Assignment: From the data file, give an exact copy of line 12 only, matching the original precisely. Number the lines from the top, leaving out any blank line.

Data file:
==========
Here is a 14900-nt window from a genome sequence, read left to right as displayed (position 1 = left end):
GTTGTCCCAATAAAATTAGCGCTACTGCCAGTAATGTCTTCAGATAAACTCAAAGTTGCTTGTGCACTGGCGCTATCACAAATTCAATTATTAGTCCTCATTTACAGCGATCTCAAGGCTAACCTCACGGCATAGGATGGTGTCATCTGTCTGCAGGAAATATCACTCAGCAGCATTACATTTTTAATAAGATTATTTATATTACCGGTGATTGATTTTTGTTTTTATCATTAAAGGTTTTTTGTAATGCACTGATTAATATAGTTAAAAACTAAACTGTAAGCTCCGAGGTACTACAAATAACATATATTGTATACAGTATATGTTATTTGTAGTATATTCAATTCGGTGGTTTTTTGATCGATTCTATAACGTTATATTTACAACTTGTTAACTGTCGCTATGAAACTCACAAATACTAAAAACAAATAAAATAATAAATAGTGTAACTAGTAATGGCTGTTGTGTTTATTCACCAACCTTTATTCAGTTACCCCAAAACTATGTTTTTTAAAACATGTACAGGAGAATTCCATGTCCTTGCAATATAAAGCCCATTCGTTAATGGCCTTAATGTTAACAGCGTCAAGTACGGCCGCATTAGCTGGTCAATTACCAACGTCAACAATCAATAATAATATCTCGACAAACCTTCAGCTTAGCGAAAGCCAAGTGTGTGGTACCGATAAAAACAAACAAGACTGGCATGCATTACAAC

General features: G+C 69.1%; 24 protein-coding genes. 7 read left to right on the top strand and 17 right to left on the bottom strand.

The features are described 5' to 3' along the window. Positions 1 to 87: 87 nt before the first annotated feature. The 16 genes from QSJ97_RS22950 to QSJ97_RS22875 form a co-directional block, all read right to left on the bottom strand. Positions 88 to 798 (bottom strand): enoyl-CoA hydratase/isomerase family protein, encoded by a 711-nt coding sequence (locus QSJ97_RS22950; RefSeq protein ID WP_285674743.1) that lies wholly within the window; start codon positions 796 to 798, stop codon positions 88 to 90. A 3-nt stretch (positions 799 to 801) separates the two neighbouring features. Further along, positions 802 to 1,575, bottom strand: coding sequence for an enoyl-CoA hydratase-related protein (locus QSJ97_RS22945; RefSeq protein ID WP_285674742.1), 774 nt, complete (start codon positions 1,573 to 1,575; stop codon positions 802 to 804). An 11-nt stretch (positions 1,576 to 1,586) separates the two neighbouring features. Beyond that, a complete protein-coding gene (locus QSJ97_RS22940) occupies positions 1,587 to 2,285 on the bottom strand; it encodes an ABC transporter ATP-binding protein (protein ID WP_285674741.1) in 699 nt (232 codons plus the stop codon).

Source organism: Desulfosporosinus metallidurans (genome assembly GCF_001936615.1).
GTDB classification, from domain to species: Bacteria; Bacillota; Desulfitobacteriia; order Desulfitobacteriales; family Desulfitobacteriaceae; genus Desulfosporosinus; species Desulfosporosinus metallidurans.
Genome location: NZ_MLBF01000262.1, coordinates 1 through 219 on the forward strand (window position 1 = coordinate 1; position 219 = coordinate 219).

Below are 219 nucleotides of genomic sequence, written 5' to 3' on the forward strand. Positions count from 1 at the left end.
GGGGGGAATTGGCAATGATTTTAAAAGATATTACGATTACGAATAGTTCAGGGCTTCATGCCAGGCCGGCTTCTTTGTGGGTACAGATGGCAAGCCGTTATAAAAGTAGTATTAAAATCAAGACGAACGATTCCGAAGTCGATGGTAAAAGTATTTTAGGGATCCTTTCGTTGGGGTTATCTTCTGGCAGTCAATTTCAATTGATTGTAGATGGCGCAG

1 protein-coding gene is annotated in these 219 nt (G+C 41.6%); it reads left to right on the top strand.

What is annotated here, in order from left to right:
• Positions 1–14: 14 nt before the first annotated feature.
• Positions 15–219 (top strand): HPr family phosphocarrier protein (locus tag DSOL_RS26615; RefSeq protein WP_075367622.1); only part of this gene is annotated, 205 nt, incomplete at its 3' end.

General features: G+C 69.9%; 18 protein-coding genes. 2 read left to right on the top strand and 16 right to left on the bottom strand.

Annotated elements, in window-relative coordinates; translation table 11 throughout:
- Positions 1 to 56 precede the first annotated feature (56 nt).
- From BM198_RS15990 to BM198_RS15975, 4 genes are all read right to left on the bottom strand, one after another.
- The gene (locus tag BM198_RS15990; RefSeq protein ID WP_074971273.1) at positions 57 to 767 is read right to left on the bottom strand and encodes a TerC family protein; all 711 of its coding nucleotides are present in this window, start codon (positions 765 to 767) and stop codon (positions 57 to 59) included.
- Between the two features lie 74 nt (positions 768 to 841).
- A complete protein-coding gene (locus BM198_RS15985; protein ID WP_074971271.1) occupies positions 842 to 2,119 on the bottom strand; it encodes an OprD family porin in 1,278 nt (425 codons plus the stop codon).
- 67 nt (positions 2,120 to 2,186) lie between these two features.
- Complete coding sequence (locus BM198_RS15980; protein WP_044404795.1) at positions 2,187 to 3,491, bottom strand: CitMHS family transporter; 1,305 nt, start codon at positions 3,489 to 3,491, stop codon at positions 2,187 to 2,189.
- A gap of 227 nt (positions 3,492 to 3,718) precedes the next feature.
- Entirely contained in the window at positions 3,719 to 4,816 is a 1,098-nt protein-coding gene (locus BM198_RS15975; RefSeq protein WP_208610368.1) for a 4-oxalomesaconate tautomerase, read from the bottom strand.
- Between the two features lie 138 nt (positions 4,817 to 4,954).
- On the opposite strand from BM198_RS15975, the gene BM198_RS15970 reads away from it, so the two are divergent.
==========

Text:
• Positions 1–14: 14 nt before the first annotated feature.